SINGAPORE – Singapore has implemented a bold, comprehensive, and coordinated policy response to cushion the impact of the Covid-19 pandemic, with the risks to its continued economic recovery “balanced”, said the International Monetary Fund (IMF).
“Should downside risks materialise, Singapore’s ample fiscal buffers can be further drawn upon as a first line of defence,” the IMF noted, as it issued the Republic a clean bill of health after an annual review of the economy.
The Government most recently forecast that the Singapore economy will achieve 6 per cent growth or better this year. The IMF said that Singapore’s recovery is not without risk and potential upside.
“The uncertainty surrounding the outlook is larger than usual, but risks are balanced,” it said in its statement issued on Tuesday (May 11) after its two-week review of the economy.
The April 27-May 11 discussions with Singapore were led by IMF’s assistant director, Ms Nada Choueiri.
IMF said that as a financial and trading hub, Singapore is exposed to global financial shocks and threats to globalisation and trade. Near-term developments also critically depend on the path of the pandemic, which is hard to predict, it noted.
“An intensification of the pandemic could derail the recovery. On the upside, a faster-than-anticipated global vaccine roll-out and pandemic containment could accelerate the recovery,” the IMF said.
Pointing to Singapore’s large national reserves and pro-active policy actions, the IMF said that Singapore entered the pandemic with sizeable buffers and robust policy frameworks.
It noted that while the economic impact of the pandemic was severe, the economy has been recovering since the third quarter of 2020. Singapore’s economy shrank 5.4 per cent in 2020 after a record contraction in the first half-year.
“The authorities have responded appropriately with a bold, comprehensive, and coordinated policy response that protected lives and livelihoods, and stabilised domestic financial conditions. This response has helped financial markets stabilise and employment recover, with growth returning to positive territory before end-2020,” said the IMF.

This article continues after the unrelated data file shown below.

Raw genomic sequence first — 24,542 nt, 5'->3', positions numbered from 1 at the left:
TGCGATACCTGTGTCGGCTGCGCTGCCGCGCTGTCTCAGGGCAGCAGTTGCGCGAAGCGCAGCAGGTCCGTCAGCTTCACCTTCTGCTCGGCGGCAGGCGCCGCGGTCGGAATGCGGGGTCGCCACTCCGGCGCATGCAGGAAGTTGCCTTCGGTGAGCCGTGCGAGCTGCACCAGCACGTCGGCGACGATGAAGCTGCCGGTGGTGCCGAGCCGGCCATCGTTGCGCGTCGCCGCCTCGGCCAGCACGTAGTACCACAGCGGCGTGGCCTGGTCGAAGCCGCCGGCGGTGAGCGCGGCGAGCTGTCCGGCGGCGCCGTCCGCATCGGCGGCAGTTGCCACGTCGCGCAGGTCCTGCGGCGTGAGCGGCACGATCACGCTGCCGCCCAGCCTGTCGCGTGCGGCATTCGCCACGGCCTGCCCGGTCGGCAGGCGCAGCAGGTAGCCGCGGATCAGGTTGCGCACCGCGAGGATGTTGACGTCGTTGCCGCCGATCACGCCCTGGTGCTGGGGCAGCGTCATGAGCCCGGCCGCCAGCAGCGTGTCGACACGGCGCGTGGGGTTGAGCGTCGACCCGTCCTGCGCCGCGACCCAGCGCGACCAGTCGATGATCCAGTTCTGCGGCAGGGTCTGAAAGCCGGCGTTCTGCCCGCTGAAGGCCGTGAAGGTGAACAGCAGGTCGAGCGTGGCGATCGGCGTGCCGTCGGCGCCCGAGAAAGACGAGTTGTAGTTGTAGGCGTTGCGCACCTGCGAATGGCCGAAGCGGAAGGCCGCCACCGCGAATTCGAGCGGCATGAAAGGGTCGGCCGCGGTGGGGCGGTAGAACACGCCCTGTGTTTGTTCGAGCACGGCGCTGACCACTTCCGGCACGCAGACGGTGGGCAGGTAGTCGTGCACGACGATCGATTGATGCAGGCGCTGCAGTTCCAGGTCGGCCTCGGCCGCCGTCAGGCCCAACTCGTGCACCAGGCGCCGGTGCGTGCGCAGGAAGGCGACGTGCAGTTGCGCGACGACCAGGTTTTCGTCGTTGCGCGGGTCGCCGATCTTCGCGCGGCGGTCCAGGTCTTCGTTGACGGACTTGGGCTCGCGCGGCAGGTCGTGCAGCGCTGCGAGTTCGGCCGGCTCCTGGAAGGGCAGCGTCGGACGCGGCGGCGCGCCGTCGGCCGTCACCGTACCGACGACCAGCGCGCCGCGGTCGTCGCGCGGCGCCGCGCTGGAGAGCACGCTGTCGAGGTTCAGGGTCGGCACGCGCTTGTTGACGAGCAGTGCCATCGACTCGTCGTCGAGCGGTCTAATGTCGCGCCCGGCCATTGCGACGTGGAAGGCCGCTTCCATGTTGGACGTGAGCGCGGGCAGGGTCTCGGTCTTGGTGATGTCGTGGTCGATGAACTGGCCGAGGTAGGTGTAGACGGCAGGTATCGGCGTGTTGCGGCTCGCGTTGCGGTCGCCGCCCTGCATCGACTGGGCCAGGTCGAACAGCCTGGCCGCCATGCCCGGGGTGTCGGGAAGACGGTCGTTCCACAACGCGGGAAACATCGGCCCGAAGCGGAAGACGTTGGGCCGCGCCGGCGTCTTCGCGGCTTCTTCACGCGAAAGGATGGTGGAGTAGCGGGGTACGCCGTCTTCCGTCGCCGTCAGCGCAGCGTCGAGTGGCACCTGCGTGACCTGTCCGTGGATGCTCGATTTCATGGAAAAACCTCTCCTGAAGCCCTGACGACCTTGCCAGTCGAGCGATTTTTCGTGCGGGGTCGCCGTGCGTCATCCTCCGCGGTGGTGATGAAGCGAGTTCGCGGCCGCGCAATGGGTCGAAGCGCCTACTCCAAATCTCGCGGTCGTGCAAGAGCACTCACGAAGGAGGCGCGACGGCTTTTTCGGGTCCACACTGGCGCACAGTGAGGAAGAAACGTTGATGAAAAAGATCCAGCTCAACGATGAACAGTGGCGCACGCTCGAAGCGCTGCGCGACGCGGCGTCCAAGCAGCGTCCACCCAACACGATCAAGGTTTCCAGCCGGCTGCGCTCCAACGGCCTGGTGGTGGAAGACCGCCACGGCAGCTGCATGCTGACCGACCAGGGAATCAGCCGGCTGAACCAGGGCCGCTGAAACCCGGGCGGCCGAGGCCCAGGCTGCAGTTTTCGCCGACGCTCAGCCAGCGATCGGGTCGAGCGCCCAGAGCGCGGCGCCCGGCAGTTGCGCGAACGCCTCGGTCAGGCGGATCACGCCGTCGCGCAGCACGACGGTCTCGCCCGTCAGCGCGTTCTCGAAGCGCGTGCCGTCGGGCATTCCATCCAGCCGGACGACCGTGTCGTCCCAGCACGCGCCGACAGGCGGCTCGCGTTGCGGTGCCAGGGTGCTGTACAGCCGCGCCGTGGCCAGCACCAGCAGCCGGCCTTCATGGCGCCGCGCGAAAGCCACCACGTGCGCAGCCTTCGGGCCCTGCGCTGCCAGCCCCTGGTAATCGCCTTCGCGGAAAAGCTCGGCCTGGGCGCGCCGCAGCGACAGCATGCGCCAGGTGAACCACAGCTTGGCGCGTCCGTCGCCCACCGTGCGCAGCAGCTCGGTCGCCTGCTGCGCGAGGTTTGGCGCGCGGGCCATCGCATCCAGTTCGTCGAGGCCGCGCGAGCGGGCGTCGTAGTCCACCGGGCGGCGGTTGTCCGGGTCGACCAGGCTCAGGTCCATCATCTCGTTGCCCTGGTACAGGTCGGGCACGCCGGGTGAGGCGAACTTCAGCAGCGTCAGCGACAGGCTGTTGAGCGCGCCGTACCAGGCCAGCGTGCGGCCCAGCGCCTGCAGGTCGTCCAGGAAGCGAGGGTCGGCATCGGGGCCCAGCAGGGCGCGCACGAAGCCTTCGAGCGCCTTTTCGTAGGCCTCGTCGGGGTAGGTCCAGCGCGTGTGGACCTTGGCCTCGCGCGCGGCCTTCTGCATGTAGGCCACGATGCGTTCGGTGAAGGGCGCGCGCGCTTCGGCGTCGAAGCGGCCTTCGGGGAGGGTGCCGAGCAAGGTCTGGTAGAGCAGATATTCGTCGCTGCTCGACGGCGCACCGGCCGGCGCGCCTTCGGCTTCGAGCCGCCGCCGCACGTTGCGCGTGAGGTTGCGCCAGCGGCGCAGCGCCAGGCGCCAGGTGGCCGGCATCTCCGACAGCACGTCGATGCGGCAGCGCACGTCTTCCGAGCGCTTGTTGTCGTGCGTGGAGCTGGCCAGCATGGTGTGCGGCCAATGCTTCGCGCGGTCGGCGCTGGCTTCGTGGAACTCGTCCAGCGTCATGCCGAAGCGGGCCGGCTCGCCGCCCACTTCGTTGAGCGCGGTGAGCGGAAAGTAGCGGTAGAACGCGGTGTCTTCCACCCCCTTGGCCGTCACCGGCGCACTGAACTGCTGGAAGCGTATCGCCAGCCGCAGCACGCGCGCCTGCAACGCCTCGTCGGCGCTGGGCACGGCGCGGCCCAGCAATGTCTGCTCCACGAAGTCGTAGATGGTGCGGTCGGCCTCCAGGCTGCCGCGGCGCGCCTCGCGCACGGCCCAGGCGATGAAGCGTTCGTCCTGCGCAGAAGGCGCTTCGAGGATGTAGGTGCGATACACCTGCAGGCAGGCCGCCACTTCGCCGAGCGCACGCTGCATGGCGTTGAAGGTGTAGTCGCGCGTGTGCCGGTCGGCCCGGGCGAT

It also gave a vote of confidence to Singapore’s “more targeted” fiscal support in Budget 2021 and welcomed the Government’s plans to fund new major long-term infrastructure projects through borrowing under the proposed Significant Infrastructure Government Loan Act (Singa).
“As the recovery proceeds, the authorities’ shift from broad emergency relief to more targeted fiscal support in 2021, combined with skills upgrades and job creation initiatives to facilitate resource reallocation across sectors, is welcome,” it said.
However, the IMF said that in view of the “substantial uncertainty”, targeted policy support should remain in place until the recovery is firmly entrenched, with Singapore having “ample fiscal space to deploy additional policy support” if downside risks materialise.
The IMF believes fiscal policy should continue to play the role of the first line of defence, while noting that the accommodative monetary policy stance of Singapore’s central bank is appropriate.
The Monetary Authority of Singapore (MAS) has held on to its easing stance since April 2020, in the face of weak inflation, to support the economic recovery.
Inflation is expected to pick up as domestic demand recovers but is likely to remain contained given continued slack in the economy, IMF said.
Meanwhile, the current account surplus – the gap between import payments and export proceeds – is projected to decline as the recovery in domestic demand drives up imports, even as exports continue to rise alongside growing external demand, it noted.
Still, Fitch Solutions Country Risk and Industry Research report earlier this year forecast that the Republic will clock a current account surplus of 19.6 per cent of its GDP in 2021, which would mark the largest surplus in more than a decade and a significant widening from its own estimate of 17.8 per cent for 2020.
The IMF said that Singapore’s banking sector has weathered the pandemic, helped by MAS liquidity and credit support measures as well as the Government’s provision of adequate, temporary, and increasingly targeted support to corporates.
“As the pandemic evolves, financial support measures should remain time-bound and targeted to adversely impacted sectors,” it said.
The IMF also welcomes Singapore’s efforts to transition towards a smarter, greener, and more inclusive economy post-pandemic.
“The authorities’ actions in these areas include initiatives to accelerate digitalisation and innovation to boost productivity, investment in climate-resilient infrastructure to prepare for a resilient and prosperous future, and intensified training and re-skilling to mitigate disruptions from technological innovation and population ageing.”
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